By Staff writer
The announcement came following Kuwait’s recent decision to set a $200 minimum wage for its domestic workers
Bahrain will not set a minimum wage for its domestic workers due to the free-market nature of its economy, according to officials.
The change would not help the country’s labour market since it works on a demand and supply system, Labour and Social Development Ministry Labour Affairs assistant under-secretary Mohammed Al Ansari told Gulf Daily News.
The subject was discussed following the decision by neighbouring country Kuwait to set a $200 minimum wage for domestic workers and approved rights such as a weekly day off, 30 days of annual paid leave, a 12-hour working day with rest, and mandatory overtime pay. It became the first Gulf country to legally standardise the working conditions for its domestic workers.
“Bahrain is currently not in a position to consider a minimum wage for domestic workers. In fact, we don’t even have a minimum wage for nationals in the private sector. The kingdom has a free and open market which works on a demand and supply system; we do not want to interfere and upset that,” said Al Ansari.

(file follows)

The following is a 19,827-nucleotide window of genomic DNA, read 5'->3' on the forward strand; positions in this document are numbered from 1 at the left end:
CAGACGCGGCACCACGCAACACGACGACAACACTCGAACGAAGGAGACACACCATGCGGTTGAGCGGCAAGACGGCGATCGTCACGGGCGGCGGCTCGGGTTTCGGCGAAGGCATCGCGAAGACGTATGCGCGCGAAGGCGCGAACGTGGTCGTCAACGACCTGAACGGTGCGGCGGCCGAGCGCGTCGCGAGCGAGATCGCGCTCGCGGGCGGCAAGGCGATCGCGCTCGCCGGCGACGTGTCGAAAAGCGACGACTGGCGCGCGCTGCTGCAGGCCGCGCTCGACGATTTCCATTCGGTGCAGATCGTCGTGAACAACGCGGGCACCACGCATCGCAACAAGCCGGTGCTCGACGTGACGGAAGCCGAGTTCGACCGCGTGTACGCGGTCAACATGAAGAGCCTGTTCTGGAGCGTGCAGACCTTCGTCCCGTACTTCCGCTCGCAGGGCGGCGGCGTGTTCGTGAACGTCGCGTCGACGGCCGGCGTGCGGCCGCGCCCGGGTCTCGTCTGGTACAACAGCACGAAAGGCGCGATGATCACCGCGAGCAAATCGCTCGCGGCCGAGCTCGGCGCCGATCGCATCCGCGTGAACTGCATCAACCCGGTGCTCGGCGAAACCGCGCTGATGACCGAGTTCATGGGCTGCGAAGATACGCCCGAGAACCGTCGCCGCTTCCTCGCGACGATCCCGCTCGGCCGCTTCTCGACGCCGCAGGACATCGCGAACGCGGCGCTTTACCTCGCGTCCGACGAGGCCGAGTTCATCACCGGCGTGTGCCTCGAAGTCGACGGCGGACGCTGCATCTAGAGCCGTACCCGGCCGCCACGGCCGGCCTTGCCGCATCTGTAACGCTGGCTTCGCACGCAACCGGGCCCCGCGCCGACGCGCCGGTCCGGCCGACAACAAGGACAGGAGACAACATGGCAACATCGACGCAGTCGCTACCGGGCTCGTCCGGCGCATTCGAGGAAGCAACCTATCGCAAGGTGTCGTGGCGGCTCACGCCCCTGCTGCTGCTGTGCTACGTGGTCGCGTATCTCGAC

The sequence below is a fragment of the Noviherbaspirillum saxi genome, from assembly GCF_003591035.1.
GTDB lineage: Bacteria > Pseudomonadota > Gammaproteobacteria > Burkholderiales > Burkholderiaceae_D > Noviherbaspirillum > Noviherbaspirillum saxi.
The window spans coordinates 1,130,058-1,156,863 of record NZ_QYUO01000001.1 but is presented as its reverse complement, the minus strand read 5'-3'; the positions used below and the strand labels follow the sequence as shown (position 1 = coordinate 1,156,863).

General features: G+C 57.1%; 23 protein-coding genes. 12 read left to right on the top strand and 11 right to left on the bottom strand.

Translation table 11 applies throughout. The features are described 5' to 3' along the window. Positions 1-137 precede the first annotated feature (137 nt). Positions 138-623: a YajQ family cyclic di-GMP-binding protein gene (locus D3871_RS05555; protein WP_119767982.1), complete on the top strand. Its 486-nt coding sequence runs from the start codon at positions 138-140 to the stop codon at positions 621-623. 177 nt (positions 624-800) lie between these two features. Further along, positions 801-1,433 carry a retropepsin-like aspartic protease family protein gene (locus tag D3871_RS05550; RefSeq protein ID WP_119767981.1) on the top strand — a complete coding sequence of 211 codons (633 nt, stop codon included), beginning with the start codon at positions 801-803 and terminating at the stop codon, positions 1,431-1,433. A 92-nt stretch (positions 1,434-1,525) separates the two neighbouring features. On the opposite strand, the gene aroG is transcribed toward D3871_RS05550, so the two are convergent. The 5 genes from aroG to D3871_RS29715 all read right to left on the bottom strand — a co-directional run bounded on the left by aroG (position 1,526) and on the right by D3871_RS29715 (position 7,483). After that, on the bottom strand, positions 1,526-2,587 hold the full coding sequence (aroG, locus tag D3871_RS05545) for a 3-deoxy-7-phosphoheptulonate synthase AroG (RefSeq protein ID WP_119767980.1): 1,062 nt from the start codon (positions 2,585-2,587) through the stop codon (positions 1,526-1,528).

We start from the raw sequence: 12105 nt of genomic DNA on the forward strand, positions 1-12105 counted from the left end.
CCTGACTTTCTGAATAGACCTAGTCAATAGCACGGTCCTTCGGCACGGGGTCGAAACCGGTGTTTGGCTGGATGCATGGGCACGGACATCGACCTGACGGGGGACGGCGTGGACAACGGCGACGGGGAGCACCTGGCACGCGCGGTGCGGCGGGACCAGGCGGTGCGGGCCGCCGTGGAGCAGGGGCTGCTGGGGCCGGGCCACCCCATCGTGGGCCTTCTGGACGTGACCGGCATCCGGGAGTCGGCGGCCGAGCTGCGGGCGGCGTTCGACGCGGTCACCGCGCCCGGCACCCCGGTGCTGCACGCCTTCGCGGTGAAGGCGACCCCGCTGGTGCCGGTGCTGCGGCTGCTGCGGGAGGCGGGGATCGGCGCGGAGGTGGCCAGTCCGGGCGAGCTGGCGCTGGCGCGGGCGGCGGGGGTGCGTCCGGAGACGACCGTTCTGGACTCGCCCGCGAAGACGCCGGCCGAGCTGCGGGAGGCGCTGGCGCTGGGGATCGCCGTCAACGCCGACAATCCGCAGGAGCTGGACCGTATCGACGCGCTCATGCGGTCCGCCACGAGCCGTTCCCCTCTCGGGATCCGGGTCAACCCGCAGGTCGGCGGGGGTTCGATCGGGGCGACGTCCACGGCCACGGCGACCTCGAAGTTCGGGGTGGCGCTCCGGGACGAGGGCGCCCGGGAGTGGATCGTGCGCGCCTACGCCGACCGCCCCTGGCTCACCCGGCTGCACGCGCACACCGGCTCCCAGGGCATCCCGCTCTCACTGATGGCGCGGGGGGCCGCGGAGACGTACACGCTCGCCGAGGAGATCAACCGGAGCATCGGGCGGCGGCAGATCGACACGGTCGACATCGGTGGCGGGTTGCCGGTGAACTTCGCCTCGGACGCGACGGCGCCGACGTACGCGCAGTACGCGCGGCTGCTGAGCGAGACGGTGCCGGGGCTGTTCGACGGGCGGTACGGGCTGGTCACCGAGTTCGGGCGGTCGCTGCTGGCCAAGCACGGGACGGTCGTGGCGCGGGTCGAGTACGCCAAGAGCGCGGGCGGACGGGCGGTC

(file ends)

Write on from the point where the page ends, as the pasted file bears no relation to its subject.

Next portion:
“[It] is currently working positively and over the past 10 years we have seen how this flexibility has supported our economy. In 2005, the wages in the market were less than half of what they are now. For example, in hypermarkets the salaries used to be between BD100 and BD120, but now it is between BD270 and BD300. The increase is huge and this I believe is due to the demand and supply model of Bahrain’s flexible market,” he added.
Bahrain has a minimum wage of BD300 ($795) for citizens in the public sector, but not for nationals in the private sector.
The Labour Ministry said the move would affect foreign investment in the country.
The number of domestic workers in Bahrain has risen from 44,586 in 2004 to 111,002 at the end of 2015, according to the Labour Market Regulatory Authority. However, the number is much lower in Kuwait, where there are approximately 660,000 domestic workers.
The statement of not putting minimum wage due to free market economy is a joke, at best. The minister needs to be honest and transparent and say they would rather not do it so as to not burden a family with more costs.
Well done to Kuwait for this move, for which is has nothing to do with an economy. An employee's right to live a decent life and make a decent wage is irrelevant with the free market movement and everything to do with labor rights and liberty.